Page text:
When it comes to arriving as an NFL player, "better late than never" is a cliche that would seem to hold true.
Consider Mark Ingram. After three years of underwhelming play with the New Orleans Saints, the former first-round pick provided a glimpse that he can still become something as a pro in Week 1 of the preseason, rumbling for 83 yards on eight carries and posting a 22-yard scoring run. And if there's ever a time for him to show he's a legitimate NFL talent, it's now, in the last year of his rookie contract.
Ingram isn't the only youngster who remains something of a question mark as he nears the end of his first and only NFL deal. Several others are facing what is, in some ways, their final chance to show the team that shepherded them into the league that they're worth another big investment.
Here are six players entering the last season of a rookie contract who are poised to prove, beyond a shadow of a doubt, that they belong. Some are more accomplished than others, and some are closer to becoming established stars than others, but all stand to benefit significantly from putting together a big campaign in 2014.
Smith topped 1,000 yards for the first time in his three-year career last season, but he posted just four touchdowns, and the Ravens failed to make the playoffs for the first time since he joined the team. Still, I think this speedster has the makings of a true No. 1 receiver. He's a proven playmaker -- averaging 17.2 yards per catch over his career -- and his best football is surely ahead of him.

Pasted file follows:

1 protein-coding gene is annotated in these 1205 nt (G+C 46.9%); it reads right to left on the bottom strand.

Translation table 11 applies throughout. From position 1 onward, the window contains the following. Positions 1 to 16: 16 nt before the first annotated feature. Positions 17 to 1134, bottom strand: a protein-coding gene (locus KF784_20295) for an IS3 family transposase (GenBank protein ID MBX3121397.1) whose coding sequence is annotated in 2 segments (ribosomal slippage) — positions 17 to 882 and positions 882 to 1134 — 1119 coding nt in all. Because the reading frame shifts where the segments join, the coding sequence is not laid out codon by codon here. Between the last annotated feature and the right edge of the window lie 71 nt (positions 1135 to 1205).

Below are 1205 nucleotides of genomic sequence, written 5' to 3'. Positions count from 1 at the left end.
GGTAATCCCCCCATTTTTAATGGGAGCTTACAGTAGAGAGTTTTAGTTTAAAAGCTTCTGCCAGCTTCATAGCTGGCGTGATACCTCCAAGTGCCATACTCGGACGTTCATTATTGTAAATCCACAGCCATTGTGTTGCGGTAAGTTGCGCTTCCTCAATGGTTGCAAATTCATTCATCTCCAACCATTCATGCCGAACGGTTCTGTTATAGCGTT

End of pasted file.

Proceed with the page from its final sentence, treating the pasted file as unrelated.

Consider that Smith managed to rack up 1,128 yards last season despite playing without much of a supporting cast in the receiving corps -- veteran Anquan Boldin was traded away, and tight end Dennis Pitta missed much of the year with injury -- and with a quarterback in Joe Flacco who was going through a subpar campaign. This year, a healthy Pitta and new additions Steve Smith and Owen Daniels will help out in the passing attack, and I think Torrey Smith should surpass his numbers from 2013 and prove himself worthy of a big contract.
Casey, of course, essentially broke out already last season, racking up 10.5 sacks in 15 games. But while hardcore NFL fans know who he is (and how good he is), I'd guess he remains off the radar of many casual observers. And before he becomes a true, established household name, he'll have to answer a few questions. Is he a one-year wonder? How will he handle the Titans' switch from a 4-3 to a hybrid 3-4 defense?
Ultimately, I see the tremendously explosive Casey -- who has been discussing a new contract with Tennessee -- flourishing in 2014 and helping new coach Ken Whisenhunt make the Titans into playoff contenders.
I expect the fourth-year pro -- who turned heads with 69 catches for 759 yards and six scores last season -- to cement his place among the upper tier of tight ends in the league with a dynamic performance in 2014. Clay has the ability and skills to top 2013's production, especially with new coordinator Bill Lazor coming aboard. Lazor will get a pretty nice offense going in Miami, and I think he'll do a lot of innovative and creative things with Clay.